Shropshire escaped the worst of the wild weather – December was the wettest month on record for the UK – but local organisations are still working to prevent future flooding problems.
River catchment issues are now a core part of Shropshire Wildlife Trust's work and restoring wetlands within those catchments can play a significant role in slowing down the flow of water from land to rivers.
The trust works with landowners on schemes to restore peatland in lowland bogs, which absorb water like a sponge, and in many pools and ponds. Its rivers team plays a crucial role in the nationwide Slow the Flow movement, in a joint project with Shropshire and Telford & Wrekin councils funded by the Environment Agency.
Peter Lambert, river projects manager, said: "The Slow the Flow project pilot catchments have been chosen where flooding directly impacts people and the economy. Natural solutions can be very effective at reducing flood risk and great for wildlife."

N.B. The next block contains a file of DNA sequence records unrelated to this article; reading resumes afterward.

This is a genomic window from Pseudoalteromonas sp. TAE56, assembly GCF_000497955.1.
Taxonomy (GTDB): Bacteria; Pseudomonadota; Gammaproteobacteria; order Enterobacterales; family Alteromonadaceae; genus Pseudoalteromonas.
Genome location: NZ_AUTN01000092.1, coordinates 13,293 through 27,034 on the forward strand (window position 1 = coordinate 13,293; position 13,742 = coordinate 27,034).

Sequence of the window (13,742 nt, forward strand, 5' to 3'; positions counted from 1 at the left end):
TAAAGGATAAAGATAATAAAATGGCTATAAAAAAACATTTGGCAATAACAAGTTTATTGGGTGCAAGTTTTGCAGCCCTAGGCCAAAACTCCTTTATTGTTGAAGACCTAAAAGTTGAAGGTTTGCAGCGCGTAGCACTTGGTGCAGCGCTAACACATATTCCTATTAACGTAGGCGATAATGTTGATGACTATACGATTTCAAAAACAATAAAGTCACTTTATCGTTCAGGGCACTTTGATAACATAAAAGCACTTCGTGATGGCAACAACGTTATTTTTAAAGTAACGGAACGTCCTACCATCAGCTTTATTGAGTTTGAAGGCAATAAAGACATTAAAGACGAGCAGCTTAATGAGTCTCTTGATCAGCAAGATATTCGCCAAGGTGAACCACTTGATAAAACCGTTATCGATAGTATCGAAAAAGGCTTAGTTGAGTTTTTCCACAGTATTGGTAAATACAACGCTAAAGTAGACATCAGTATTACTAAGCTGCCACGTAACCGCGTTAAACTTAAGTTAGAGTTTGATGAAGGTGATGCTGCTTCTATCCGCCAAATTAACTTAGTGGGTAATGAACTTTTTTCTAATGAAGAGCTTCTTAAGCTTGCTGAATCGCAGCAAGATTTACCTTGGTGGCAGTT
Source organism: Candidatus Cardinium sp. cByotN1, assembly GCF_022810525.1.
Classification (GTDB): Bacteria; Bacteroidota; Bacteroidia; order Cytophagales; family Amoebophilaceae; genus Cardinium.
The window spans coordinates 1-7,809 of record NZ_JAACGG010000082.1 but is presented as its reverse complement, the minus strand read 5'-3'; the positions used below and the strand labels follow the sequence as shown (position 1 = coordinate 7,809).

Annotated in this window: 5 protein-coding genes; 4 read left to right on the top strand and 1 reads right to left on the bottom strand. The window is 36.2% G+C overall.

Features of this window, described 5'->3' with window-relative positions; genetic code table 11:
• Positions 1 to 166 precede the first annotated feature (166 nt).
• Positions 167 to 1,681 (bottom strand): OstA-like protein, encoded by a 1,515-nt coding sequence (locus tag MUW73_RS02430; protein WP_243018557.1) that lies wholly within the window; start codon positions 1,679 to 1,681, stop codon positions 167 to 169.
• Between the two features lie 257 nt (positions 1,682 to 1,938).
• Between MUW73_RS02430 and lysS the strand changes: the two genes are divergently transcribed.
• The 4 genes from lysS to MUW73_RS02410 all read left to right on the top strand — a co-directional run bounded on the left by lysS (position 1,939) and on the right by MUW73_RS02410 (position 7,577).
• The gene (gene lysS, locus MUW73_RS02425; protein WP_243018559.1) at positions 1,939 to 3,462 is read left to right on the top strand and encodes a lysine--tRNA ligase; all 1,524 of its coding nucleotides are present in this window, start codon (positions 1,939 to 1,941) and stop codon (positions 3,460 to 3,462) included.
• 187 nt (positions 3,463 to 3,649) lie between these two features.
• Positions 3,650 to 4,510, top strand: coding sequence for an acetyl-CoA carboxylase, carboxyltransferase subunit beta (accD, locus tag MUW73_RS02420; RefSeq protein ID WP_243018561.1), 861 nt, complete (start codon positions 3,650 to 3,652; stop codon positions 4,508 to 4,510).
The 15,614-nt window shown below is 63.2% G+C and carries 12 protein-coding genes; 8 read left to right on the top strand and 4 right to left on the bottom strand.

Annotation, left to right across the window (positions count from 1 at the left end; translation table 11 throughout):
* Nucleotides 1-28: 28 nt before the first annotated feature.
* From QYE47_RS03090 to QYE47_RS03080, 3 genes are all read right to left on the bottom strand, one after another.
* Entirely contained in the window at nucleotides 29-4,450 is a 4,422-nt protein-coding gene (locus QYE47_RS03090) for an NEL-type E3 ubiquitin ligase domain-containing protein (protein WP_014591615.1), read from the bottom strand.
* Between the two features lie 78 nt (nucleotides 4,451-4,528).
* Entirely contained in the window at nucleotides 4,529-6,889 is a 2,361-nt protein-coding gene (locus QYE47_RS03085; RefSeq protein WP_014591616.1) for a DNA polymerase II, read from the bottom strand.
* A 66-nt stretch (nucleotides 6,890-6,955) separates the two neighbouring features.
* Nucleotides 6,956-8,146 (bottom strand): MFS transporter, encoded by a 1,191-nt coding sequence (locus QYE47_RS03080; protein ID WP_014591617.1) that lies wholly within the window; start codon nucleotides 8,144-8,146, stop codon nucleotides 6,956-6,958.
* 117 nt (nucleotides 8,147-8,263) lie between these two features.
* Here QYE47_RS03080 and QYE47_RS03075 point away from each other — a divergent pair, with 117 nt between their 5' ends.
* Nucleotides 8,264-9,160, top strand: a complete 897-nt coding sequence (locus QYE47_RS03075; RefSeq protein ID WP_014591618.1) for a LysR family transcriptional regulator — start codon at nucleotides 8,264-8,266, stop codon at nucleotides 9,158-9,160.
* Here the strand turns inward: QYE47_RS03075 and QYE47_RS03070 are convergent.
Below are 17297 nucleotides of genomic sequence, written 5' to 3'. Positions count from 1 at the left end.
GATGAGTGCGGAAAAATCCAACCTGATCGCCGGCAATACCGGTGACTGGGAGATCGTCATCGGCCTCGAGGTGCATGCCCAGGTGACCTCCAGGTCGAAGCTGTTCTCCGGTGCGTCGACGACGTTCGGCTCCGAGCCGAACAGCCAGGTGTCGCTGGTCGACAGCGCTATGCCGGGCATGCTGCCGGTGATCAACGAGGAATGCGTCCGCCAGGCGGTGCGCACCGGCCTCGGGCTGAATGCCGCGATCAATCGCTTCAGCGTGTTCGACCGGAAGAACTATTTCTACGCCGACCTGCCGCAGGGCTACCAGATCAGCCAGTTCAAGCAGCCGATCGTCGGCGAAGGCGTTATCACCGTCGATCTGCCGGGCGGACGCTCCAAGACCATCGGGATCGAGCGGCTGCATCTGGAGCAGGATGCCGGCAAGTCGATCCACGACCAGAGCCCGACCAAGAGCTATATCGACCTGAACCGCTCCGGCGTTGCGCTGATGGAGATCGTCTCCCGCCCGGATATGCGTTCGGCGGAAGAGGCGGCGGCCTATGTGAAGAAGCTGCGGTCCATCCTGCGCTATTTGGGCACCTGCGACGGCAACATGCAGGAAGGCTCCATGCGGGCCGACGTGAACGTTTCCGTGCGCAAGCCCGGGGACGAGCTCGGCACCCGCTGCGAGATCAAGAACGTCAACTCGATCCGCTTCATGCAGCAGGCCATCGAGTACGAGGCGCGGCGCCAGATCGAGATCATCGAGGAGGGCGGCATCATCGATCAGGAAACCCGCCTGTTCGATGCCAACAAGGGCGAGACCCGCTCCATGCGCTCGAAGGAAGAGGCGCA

Taking a whole catchment approach looks at the causes of flooding and a wide range of measures to solve it are explored, including targeted de-silting, property level protection and creating new wetlands. The trust's first project has focused on the Battlefield roundabout in Shrewsbury, which is notorious for flooding that causes road closures and serious problems for businesses.
Measures being undertaken to reduce the flow of water into this urban basin include the promotion of rainwater harvesting on buildings, tree and hedge planting, and the excavation of a long swale, which soaks up surface water as it flows off the road.
Another simple measure involves placing pieces of timber across the stream to prevent the water gushing down so fast. A new wetland is also to be created in an adjoining field, helping to soak up more water. In all, 10 hectares of new wetlands will be created through Slow the Flow in Shropshire.